Now you'll see some people trying to claim that throttling file sharing traffic or other things is a violation of net neutrality, but it's not actually the case - if you don't like the QoS policies of your ISP you are after all free to go elsewhere. But if some big video site doesn't like the QoS policies of your ISP, there's not much they can do about it other than pay up .... or try to convince every customer of that ISP to leave.

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December 23, 2010, 10:22:07 AM
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Now you'll see some people trying to claim that throttling file sharing traffic or other things is a violation of net neutrality, but it's not actually the case - if you don't like the QoS policies of your ISP you are after all free to go elsewhere. But if some big video site doesn't like the QoS policies of your ISP, there's not much they can do about it other than pay up .... or try to convince every customer of that ISP to leave.
Throttling is not really the problem. The problem is if they start to charge extra for some kinds of traffic, or to some services.

And you can say 'just switch to some other provider' but that won't help as in some places there is only one ISP, or two/three that collude against the customer. That seems to be especially the problem in the US where the telecom companies are really powerful and it's almost impossible to start a competitor.

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December 23, 2010, 10:23:39 AM
 #9

Government prohibiting all cryptography? How is that supposed to work? Cryptography is just applied mathematics. The notion of making cryptography illegal is just absurd as, say, making calculus illegal.

They could eventually forbid all encrypted communication, except those listed as "legal". So, they would keep letting you access your bank with HTTPS, but you wouldn't go much further than the services the government control.

This would be quite a 1984 scenario, I don't think it will ever happen. Well, I hope...

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caveden
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December 23, 2010, 10:26:50 AM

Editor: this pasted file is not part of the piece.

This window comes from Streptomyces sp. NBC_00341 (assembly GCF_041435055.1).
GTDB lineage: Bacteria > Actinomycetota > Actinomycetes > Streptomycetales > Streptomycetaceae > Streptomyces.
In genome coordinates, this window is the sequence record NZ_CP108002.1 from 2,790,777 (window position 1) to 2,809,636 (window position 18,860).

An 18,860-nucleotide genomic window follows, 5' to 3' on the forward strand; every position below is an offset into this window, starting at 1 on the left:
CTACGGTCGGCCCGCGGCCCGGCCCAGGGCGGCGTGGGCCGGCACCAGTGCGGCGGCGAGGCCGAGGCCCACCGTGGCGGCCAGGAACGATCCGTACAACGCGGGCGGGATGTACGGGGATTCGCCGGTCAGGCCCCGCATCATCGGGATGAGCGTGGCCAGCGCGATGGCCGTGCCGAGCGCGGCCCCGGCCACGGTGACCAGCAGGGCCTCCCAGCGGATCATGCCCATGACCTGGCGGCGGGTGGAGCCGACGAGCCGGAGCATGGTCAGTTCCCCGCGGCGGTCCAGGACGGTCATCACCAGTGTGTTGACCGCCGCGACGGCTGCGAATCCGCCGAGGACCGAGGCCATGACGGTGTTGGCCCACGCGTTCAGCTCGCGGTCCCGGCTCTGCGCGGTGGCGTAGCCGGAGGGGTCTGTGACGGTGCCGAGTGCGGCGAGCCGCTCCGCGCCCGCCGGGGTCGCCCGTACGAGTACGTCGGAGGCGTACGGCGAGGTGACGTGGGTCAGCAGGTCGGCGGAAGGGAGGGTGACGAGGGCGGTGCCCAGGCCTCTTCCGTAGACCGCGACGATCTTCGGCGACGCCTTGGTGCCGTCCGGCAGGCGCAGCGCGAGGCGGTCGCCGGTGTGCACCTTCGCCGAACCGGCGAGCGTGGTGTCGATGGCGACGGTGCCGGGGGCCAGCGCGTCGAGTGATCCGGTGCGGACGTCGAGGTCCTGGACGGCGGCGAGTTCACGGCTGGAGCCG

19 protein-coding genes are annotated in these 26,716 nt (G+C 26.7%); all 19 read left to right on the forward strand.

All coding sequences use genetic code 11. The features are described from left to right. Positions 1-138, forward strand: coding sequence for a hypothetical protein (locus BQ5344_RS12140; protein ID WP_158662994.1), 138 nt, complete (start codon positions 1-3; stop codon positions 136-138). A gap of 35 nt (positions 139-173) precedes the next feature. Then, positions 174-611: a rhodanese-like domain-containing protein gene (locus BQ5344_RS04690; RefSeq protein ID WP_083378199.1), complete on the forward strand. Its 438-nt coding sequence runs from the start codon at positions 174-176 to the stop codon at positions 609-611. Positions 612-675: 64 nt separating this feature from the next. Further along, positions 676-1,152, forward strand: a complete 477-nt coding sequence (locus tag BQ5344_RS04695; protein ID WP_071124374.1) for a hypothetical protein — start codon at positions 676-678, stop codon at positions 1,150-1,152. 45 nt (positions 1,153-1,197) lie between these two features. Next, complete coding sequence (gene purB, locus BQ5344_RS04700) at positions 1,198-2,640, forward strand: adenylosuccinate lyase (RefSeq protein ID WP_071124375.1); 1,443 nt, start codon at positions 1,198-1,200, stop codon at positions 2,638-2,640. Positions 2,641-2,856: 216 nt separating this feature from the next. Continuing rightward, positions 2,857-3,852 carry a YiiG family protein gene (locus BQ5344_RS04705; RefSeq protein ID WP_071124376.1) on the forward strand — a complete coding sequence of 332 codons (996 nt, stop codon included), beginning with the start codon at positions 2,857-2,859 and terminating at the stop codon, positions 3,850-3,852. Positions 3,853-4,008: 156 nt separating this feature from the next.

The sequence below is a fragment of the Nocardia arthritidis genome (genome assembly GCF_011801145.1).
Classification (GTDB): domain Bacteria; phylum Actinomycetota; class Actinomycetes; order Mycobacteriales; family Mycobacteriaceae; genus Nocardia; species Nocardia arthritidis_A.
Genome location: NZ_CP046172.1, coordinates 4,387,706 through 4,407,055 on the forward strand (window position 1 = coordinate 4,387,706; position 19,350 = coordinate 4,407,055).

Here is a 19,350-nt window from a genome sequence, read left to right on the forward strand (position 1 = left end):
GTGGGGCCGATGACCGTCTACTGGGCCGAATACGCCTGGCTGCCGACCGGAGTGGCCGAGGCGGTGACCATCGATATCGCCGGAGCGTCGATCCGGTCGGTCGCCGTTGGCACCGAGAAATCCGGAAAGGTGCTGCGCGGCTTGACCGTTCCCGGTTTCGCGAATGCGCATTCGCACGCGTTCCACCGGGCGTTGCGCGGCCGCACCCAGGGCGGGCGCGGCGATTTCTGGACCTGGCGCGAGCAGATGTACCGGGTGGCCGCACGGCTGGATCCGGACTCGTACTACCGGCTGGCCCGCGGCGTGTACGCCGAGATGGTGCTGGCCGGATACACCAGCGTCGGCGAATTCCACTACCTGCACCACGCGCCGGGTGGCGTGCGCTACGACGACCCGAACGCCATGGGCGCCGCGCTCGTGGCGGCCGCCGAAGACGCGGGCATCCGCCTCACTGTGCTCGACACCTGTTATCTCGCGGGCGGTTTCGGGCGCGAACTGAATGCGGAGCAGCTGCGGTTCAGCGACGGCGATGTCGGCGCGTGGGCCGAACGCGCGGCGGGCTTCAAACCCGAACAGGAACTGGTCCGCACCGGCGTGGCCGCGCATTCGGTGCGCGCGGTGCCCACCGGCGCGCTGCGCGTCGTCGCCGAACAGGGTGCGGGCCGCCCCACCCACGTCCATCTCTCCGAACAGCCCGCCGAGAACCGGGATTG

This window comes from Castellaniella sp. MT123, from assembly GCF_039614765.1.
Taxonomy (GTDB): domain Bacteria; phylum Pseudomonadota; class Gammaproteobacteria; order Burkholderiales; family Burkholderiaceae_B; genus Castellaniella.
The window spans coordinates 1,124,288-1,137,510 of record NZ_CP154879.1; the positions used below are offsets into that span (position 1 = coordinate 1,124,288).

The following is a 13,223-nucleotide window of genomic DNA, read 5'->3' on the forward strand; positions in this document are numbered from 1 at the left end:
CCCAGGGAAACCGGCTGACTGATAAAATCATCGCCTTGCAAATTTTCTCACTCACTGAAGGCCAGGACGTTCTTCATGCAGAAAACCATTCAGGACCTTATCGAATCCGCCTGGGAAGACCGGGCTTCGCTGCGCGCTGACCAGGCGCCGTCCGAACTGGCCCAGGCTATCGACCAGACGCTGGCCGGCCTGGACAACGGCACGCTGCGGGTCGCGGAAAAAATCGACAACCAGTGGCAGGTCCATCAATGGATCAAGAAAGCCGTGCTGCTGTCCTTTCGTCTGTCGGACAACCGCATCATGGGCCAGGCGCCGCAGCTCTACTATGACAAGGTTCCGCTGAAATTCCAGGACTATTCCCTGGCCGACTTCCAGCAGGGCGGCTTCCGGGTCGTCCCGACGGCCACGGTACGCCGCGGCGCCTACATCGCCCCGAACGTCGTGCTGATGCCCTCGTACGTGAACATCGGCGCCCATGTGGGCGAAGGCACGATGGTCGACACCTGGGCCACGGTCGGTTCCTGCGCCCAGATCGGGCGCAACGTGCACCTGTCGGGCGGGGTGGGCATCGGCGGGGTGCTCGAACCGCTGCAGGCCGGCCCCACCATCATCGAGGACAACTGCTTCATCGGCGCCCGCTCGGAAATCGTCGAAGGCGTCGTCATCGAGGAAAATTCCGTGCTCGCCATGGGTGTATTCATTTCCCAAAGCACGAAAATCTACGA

#10

And you can say 'just switch to some other provider' but that won't help as in some places there is only one ISP, or two/three that collude against the customer. That seems to be especially the problem in the US where the telecom companies are really powerful and it's almost impossible to start a competitor.

But then this is the true problem, not net neutrality. Enforcing net neutrality is like creating another problem to try to fix a previous one.
ISPs should be free to provide services as they want. At the same time, everyone should have the right to start an ISP....

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wumpus
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December 23, 2010, 10:28:15 AM
 #11

They could eventually forbid all encrypted communication, except those listed as "legal". So, they would keep letting you access your bank with HTTPS, but you wouldn't go much further than the services the government control.
But that would imply the internet is dead already. By definition, a government can only regulate what happens in their country. So the only way of enforcing this will be to block all communications to other countries? Even China doesn't do this (yet?).

ISPs should be free to provide services as they want. At the same time, everyone should have the right to start an ISP....
Yes, another possibility would be to allow everyone to be an ISP, that would commodize internet access enough for net neutrality to emerge out of itself. But looking realistically, I somehow don't see that happening... given the power blocks and vested interests it's much easier to add regulation then remove it.

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genjix
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December 23, 2010, 10:57:36 AM
 #12

> everyone should have the right to start an ISP....

How could that work???
caveden
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December 23, 2010, 10:59:23 AM
 #13

What you mean?

If you have the means to start your ISP, you should just be able to do it without having to ask any sort of permission/license, nor abiding to any imposed rules.

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wumpus
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December 23, 2010, 11:14:27 AM
 #14

> everyone should have the right to start an ISP....

How could that work???
A good start would be to 'open' the ether, or at least make it much less difficult to (locally?) get a part of the spectrum. Air waves are much too regulated.

Bitcoin Core developer [PGP] Warning: For most, coin loss is a larger risk than coin theft. A disk can die any time. Regularly back up your wallet through FileBackup Wallet to an external storage or the (encrypted!) cloud. Use a separate offline wallet for storing larger amounts.
Timo Y
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December 23, 2010, 11:27:16 AM
 #15

> everyone should have the right to start an ISP....
How could that work???

like this:

http://en.wikipedia.org/wiki/RONJA